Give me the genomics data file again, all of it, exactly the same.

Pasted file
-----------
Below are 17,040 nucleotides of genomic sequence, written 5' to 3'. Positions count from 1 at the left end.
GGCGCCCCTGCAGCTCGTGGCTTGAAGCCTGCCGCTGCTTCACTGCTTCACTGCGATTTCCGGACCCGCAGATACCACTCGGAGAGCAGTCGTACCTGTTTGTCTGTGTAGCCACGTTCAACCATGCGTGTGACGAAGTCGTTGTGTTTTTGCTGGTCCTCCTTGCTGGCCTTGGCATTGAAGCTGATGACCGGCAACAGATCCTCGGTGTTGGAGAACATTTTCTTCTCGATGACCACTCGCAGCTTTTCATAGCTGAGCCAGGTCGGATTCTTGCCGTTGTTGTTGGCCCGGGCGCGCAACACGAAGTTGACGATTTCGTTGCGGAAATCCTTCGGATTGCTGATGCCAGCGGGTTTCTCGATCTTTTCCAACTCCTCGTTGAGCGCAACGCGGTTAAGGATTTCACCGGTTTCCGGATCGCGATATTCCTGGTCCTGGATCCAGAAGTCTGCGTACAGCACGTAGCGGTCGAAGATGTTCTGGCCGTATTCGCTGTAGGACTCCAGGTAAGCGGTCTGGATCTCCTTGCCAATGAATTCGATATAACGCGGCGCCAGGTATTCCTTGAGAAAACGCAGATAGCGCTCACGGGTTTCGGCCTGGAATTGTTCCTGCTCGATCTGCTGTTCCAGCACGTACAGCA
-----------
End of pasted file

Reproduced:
Below are 17,040 nucleotides of genomic sequence, written 5' to 3'. Positions count from 1 at the left end.
GGCGCCCCTGCAGCTCGTGGCTTGAAGCCTGCCGCTGCTTCACTGCTTCACTGCGATTTCCGGACCCGCAGATACCACTCGGAGAGCAGTCGTACCTGTTTGTCTGTGTAGCCACGTTCAACCATGCGTGTGACGAAGTCGTTGTGTTTTTGCTGGTCCTCCTTGCTGGCCTTGGCATTGAAGCTGATGACCGGCAACAGATCCTCGGTGTTGGAGAACATTTTCTTCTCGATGACCACTCGCAGCTTTTCATAGCTGAGCCAGGTCGGATTCTTGCCGTTGTTGTTGGCCCGGGCGCGCAACACGAAGTTGACGATTTCGTTGCGGAAATCCTTCGGATTGCTGATGCCAGCGGGTTTCTCGATCTTTTCCAACTCCTCGTTGAGCGCAACGCGGTTAAGGATTTCACCGGTTTCCGGATCGCGATATTCCTGGTCCTGGATCCAGAAGTCTGCGTACAGCACGTAGCGGTCGAAGATGTTCTGGCCGTATTCGCTGTAGGACTCCAGGTAAGCGGTCTGGATCTCCTTGCCAATGAATTCGATATAACGCGGCGCCAGGTATTCCTTGAGAAAACGCAGATAGCGCTCACGGGTTTCGGCCTGGAATTGTTCCTGCTCGATCTGCTGTTCCAGCACGTACAGCA